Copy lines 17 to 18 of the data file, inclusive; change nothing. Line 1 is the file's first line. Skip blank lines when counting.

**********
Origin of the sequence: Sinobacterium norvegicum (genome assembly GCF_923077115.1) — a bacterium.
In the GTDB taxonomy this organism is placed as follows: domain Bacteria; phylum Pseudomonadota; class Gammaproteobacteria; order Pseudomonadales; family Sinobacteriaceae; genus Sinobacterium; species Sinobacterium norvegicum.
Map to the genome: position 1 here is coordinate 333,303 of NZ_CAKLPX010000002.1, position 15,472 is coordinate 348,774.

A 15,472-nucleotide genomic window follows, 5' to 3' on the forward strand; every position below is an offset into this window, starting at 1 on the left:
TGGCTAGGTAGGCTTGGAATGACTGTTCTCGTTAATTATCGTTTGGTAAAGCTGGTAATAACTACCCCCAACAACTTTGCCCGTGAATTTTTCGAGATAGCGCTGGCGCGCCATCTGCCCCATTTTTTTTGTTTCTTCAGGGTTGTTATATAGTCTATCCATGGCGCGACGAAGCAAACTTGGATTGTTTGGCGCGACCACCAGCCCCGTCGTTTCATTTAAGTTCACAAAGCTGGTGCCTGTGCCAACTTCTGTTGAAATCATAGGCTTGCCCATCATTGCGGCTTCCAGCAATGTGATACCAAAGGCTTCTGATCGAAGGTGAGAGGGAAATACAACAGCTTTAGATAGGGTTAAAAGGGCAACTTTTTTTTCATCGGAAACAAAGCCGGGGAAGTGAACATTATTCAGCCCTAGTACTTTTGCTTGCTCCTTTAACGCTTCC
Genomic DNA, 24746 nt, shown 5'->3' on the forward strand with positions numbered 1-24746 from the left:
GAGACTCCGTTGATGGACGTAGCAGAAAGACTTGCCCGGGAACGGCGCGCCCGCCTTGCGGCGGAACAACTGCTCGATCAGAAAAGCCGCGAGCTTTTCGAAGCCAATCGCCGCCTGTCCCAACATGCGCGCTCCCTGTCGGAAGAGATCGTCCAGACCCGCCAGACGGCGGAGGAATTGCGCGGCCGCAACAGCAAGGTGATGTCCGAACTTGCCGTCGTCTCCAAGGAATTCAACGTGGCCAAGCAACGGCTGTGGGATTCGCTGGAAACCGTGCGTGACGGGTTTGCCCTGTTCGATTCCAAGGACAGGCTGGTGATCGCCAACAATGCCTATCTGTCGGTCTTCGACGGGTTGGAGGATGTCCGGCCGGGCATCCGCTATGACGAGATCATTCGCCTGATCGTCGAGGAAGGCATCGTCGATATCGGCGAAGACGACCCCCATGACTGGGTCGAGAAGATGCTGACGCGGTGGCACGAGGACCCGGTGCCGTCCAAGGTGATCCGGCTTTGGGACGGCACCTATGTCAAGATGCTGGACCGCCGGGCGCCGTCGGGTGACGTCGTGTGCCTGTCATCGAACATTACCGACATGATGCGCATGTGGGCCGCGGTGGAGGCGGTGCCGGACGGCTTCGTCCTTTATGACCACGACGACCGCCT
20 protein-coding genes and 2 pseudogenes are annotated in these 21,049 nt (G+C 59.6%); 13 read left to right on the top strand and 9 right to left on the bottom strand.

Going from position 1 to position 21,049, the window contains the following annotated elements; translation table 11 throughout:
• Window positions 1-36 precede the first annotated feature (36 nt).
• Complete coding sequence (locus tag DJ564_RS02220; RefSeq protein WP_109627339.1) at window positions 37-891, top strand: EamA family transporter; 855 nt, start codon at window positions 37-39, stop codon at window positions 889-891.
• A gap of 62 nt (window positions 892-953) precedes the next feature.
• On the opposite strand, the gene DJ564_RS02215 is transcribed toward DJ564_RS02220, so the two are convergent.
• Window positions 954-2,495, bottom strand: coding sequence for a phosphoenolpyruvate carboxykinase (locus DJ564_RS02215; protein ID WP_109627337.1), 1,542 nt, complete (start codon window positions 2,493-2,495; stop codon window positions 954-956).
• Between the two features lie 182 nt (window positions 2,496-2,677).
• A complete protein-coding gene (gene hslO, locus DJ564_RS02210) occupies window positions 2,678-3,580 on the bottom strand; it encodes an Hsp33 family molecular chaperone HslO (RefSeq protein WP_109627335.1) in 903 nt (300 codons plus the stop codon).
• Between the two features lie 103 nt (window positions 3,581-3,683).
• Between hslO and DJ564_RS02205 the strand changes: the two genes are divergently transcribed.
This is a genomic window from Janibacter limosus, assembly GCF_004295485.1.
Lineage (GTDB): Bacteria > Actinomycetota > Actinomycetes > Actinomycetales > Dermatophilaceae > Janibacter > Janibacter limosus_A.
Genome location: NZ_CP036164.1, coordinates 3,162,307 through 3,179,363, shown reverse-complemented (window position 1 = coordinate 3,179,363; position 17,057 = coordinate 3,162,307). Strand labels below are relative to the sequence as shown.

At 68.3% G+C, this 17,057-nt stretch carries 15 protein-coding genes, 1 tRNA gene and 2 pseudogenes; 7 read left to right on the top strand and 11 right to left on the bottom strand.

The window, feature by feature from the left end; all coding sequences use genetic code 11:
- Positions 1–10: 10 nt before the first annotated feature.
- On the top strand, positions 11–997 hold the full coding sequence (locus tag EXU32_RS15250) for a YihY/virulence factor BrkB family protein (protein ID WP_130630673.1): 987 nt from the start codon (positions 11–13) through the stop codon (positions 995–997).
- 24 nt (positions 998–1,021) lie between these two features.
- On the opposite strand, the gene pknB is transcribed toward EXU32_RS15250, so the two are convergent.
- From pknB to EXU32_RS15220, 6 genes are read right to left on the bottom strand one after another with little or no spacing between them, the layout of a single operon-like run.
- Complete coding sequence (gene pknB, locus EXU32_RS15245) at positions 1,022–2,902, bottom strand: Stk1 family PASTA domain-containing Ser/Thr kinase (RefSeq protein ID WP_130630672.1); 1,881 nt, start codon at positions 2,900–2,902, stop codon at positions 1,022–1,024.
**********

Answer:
• Between the two features lie 103 nt (window positions 3,581-3,683).
• Between hslO and DJ564_RS02205 the strand changes: the two genes are divergently transcribed.